Pyomyositis is primarily caused by Staphylococcus aureus, accounting for up to 95% of reported cases.16 As mentioned before, it is a primary intramuscular infection, not seeded by penetrating trauma or adjacent soft tissue or bone infections. A plethora of pathogens have been described in prior literature, including both gram positives, negatives and even parasites and viruses.5 Gram positives are more frequently isolated, while E. coli is the most common gram negative.8 In our case, pyomyositis was caused by simultaneous E. coli and VRE infections, consistent with bowel flora as the initial source from perforated diverticulitis. In non-tropical areas, pyomyositis is uncommon, primarily affecting immunosuppressed, elderly patients. This disease is commonly associated with trauma and the immunodeficient state, which may include HIV, steroid use, diabetes mellitus, and neutropenia of any cause.12 Large muscles of the lower extremity are more commonly involved: the quadriceps, gluteal and iliopsoas muscles being the most common sites.2,4 Muscles remote to this location have been affected, including the sternocleidomastoid, erector spinae, and even muscles of the head and neck.4

Pyomyositis is divided into three stages. The first stage (invasive) typically lasts 2 weeks, with general symptoms of swelling, erythema, with or without pain or signs on radiologic imaging. The second stage (purulent) is when the disease is usually diagnosed, as in the case presented. Patients may have high fever, chills, sepsis with local tenderness, swelling, fluctuance over affected muscles, myalgia and inflammatory skin changes. In the third stage (late), the disease spreads systemically with worsening of local symptoms. Complications can occur at this stage, including rhabdomyolysis, hematologic spread of abscesses, arthritis and toxic shock syndrome from S. aureus.1,2,4

A high clinical suspicion must be maintained because imaging may not show discrete abscesses early in the course of the disease. Initial CT imaging in our patient showed gas in the gluteal muscles, which should have prompted further investigation. CT imaging in the first stage of the disease may only show swelling of the involved muscles. When abscesses are present, they appear as fluid collections with rim enhancement. MRI has been proven to be the most sensitive imaging modality in the diagnosis of this disease. It shows hyperintense signals on T2-weighted images and a hyperintense rim on enhanced T1-weighted images and peripheral enhancement after gadolinium administration. CT imaging and ultrasound can aid with diagnosis and treatment.4,7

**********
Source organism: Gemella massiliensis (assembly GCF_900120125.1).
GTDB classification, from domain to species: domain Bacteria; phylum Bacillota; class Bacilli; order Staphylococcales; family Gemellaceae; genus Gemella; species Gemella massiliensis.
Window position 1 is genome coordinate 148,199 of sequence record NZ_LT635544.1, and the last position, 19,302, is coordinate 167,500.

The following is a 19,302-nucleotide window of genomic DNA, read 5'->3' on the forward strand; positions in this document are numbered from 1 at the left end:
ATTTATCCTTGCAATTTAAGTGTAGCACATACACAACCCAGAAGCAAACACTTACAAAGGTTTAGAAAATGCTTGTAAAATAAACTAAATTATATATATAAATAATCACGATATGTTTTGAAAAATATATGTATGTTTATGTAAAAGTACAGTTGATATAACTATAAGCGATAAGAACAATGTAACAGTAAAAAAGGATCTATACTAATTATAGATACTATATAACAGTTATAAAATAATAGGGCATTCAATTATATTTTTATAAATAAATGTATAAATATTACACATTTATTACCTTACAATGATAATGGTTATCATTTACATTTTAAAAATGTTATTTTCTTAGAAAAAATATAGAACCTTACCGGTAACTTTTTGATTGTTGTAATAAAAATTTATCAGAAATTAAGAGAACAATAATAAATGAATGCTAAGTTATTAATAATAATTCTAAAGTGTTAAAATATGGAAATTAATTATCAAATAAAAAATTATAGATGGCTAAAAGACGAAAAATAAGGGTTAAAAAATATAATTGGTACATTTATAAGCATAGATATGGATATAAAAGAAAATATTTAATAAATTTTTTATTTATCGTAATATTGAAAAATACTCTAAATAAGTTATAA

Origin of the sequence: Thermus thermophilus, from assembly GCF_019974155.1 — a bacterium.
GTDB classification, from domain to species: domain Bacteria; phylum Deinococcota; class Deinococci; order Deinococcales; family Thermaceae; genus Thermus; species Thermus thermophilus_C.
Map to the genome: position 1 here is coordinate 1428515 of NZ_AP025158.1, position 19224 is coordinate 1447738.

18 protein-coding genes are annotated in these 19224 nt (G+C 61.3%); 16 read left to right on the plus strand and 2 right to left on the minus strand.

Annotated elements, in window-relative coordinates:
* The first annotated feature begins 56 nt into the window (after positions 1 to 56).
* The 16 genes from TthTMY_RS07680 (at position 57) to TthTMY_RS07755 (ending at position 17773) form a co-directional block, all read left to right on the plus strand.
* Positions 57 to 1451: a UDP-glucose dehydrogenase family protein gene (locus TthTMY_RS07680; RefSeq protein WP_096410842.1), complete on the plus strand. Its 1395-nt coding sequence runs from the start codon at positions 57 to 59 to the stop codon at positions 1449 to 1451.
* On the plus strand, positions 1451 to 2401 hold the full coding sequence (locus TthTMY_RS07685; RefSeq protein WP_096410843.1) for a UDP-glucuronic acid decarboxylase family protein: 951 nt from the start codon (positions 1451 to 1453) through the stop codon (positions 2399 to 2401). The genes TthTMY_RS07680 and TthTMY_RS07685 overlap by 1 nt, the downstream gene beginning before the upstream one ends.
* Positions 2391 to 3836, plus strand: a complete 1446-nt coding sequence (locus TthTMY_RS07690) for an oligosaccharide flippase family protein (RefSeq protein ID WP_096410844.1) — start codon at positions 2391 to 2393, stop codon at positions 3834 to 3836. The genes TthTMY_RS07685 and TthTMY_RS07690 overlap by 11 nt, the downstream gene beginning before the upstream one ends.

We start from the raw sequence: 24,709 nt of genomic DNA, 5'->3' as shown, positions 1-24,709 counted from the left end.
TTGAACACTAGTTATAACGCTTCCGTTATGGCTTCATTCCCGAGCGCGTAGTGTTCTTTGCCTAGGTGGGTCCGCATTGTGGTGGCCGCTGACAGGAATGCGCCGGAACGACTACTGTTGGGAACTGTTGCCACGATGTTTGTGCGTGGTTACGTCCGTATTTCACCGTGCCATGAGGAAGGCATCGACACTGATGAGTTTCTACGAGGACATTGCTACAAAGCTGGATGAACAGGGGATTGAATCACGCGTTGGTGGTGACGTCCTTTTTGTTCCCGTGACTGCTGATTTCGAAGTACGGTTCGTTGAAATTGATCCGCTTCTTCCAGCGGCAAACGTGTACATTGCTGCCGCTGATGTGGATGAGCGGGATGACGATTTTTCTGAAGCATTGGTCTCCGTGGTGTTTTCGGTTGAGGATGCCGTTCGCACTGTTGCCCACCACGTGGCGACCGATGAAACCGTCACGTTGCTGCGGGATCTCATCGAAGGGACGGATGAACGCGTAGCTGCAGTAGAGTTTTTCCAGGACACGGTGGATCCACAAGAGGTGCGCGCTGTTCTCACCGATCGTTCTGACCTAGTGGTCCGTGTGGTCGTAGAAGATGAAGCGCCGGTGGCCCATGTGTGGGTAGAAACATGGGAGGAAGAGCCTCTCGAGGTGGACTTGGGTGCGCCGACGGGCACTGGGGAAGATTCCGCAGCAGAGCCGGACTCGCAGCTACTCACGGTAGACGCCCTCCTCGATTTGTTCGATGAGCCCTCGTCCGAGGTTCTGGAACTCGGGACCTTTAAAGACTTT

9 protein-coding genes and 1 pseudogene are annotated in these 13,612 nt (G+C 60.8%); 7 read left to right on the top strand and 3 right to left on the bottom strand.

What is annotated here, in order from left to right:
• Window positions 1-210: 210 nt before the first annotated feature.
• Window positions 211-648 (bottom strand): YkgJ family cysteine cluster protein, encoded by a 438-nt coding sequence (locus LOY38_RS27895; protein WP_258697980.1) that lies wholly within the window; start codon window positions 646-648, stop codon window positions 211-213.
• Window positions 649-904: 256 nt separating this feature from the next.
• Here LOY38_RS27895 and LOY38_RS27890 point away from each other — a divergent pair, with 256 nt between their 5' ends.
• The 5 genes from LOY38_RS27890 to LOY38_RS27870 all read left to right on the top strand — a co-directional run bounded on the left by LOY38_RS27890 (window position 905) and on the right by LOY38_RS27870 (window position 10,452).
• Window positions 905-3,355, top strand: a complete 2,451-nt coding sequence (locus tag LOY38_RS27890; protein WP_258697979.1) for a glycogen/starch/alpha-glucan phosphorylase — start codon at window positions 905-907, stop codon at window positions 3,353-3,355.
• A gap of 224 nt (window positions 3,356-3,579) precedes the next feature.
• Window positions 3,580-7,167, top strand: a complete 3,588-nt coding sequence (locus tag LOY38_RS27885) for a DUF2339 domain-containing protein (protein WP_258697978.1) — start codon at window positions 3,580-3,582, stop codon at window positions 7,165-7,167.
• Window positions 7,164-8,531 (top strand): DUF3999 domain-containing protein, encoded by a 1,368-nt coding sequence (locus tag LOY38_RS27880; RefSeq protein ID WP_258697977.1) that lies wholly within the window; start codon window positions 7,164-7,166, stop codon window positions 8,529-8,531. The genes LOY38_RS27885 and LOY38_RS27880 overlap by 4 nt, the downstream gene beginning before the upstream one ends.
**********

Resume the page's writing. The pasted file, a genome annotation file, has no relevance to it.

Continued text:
Treatment of pyomyositis includes antimicrobial medical therapy and surgical or image-guided percutaneous drainage. If discovered in the invasive stage, antibiotic therapy alone is sufficient for treatment.6 Once the disease has progressed to the second or third stages, surgical or percutaneous drainage is necessary in conjunction with antibiotic therapy. Antibiotic therapy should be tailored to the speciation of cultures obtained from the abscesses.4,7

Conclusion

In this case, pyomyositis was secondary to bacteremia caused by purulent peritonitis from perforated diverticulitis evidenced by the isolation of bowel flora found intraoperatively in each intramuscular abscess. Several diagnostic challenges were present during this case. First, the diagnosis of diverticulitis was delayed, and the duration of perforation was unknown. The patient’s immunosuppressed state obscured the usual clinical findings of diverticulitis, and the patient had a minimum of 5 days of purulent peritonitis before the disease was recognized and treated. Second, pyomyositis was not recognized, nor expected in the management of this disease. Several other diagnoses for extremity swelling and pain were explored before a CT scan was performed, revealing intramuscular abscesses. Once the abscesses were definitively treated with percutaneous drainage, the patient rapidly improved. Pyomyositis has not previously been described as a complication of complicated diverticulitis, and our experience shows that if unrecognized, can significantly prolong hospitalization and potentially lead to further complications.

Acknowledgments

The authors acknowledge and thank Richmond University Medical Center and the State University of New York Downstate Medical Center for their support in writing this report.

Disclosure

The authors report no conflicts of interest in this work.